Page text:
Drupal modules may be installed on sites in different languages, or even multilingual sites. For that reason, if your module will be distributed to others, it is a good idea to build support for different languages into your module.
The basic steps for building in multilingual support are:
- Ensure the code-based strings in your module (i.e. literal text that is shown on your module's screens, blocks, etc.) are translatable. See the Localization API handbook section for information.
- Every time you make a tagged/numbered release of your module, the Drupal Localization Server will pick the translatable strings out of your code, and put them up on the server so that people can translate them to different languages.
- If your module stores user-entered information outside of nodes (settings, custom database tables, etc.), ensure that that information can be translated. See the Making your Custom Data Translatable page for more information.
Most of the resources on this topic can be found in the Multilingual handbook. This includes a whole Building multilingual sites with the Internationalization (i18n) module section, as well as tutorials and links on the subject.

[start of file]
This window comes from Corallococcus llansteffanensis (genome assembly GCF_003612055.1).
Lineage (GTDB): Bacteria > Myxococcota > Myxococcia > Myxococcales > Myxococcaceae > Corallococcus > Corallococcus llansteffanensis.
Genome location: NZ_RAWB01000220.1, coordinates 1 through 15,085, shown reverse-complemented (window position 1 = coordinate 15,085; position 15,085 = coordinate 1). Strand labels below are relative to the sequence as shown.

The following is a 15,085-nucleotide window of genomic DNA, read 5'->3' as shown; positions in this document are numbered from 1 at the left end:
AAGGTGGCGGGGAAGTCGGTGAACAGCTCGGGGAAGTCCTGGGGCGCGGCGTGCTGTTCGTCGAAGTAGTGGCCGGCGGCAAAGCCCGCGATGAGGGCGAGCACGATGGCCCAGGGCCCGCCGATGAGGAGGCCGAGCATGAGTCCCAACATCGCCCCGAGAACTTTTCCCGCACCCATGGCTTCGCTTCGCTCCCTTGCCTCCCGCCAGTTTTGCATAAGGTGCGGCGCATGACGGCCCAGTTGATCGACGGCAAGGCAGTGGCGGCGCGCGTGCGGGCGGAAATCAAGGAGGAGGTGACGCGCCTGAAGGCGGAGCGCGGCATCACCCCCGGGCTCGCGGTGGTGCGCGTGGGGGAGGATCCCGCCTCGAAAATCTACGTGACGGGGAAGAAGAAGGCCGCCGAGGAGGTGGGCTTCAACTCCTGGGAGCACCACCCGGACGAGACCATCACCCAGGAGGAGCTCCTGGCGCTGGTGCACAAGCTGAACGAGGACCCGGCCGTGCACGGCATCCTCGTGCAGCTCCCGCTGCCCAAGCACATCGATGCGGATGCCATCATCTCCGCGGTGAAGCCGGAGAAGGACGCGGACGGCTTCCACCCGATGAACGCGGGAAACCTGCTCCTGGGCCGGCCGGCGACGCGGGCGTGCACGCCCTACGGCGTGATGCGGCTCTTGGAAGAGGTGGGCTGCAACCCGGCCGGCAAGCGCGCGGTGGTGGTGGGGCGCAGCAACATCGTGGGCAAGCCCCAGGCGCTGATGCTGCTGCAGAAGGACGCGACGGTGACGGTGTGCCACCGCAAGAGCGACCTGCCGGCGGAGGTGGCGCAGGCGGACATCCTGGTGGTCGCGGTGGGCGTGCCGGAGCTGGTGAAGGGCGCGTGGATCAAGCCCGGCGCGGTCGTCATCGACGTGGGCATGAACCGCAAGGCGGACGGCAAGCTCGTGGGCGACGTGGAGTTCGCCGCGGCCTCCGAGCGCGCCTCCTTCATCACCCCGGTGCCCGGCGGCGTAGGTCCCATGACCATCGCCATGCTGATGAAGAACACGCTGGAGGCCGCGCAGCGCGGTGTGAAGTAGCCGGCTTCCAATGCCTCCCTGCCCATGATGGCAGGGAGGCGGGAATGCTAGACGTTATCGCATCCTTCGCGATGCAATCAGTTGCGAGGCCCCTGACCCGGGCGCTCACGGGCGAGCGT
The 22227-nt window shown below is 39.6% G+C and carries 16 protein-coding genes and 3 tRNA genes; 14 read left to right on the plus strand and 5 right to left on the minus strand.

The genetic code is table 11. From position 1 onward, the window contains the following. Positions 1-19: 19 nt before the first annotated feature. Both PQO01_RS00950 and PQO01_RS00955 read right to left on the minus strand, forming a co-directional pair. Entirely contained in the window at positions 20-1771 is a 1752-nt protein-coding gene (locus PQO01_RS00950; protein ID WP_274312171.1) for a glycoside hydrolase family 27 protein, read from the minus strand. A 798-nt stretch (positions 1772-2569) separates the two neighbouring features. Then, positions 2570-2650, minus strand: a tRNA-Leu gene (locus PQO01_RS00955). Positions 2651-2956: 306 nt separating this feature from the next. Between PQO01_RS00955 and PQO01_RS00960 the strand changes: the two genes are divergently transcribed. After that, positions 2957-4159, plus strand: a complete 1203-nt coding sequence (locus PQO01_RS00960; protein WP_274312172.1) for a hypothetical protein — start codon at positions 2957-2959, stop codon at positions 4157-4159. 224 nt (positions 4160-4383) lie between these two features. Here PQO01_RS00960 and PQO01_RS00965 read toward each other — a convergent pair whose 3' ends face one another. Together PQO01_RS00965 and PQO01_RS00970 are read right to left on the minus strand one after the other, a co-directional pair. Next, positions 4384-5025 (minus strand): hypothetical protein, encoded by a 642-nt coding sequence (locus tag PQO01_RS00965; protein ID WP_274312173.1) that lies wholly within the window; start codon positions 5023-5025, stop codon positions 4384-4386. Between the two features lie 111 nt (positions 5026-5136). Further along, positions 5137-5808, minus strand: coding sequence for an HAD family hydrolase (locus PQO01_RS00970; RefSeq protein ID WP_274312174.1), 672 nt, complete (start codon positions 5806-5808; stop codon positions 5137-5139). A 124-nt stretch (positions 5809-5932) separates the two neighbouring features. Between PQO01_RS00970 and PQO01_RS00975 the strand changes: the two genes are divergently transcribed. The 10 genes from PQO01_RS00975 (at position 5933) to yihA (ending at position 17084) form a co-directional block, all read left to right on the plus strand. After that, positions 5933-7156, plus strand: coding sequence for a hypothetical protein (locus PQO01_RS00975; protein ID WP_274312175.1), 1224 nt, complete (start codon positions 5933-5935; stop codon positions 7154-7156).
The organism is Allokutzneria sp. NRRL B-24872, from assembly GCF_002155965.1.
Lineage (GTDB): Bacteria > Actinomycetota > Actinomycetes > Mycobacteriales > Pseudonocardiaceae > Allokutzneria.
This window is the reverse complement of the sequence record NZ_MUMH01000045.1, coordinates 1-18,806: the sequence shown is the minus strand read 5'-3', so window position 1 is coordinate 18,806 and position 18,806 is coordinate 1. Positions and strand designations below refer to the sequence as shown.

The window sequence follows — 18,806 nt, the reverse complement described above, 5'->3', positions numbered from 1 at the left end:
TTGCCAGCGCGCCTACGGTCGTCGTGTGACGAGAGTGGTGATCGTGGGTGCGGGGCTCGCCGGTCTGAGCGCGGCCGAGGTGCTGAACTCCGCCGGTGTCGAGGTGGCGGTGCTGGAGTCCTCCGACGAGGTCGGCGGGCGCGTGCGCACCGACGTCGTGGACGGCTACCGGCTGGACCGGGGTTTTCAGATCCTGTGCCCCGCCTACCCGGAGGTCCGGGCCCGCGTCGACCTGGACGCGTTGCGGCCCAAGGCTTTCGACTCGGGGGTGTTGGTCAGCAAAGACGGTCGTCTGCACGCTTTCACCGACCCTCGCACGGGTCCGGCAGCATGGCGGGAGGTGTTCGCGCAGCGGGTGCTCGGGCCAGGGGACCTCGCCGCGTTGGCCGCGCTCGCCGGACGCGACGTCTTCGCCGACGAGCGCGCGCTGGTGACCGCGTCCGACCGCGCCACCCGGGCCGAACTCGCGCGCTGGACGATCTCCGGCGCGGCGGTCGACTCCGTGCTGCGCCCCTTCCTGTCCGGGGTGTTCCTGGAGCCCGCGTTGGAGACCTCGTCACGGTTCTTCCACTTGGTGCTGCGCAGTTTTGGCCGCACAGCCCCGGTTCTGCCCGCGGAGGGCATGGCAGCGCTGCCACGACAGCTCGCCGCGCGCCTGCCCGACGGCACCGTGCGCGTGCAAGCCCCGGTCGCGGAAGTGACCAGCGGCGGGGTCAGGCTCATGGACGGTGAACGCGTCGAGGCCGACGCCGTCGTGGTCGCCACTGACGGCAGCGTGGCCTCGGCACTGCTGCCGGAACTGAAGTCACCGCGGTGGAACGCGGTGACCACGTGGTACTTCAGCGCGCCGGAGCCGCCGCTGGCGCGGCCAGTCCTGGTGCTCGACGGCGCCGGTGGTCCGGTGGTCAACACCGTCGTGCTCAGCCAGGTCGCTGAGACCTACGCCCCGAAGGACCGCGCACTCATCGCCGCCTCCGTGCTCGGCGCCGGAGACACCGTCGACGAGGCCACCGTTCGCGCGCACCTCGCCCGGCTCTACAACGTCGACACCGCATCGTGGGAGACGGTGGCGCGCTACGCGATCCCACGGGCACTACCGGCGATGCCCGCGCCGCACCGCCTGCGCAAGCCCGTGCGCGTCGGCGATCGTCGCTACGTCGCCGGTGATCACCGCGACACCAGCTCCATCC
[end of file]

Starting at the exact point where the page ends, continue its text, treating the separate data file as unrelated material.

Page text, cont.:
The following resources on internationalization in Drupal 6 are also useful for reference. (Also, check out the sub-pages listed at the bottom of this page.)
- Tutorial - Building a multi-language site
- Translation process overview handbook page
- Comparing Multilingual Handling in Drupal 5 v. Drupal 6 (off-site)
- The Drupal i18n Saga Continues. Here's Drupal 6 i18n! (off site)
- New i18n and l10n features in Drupal 6 - half-hour long screencast (off site)
- Drupal 6 translation blog post (off site)
For Drupal 7, check out this is of Drupal 7 internationalization posts (off-site).
The Internationalization group at groups.drupal.org is a site for collaboration and support around internationalization.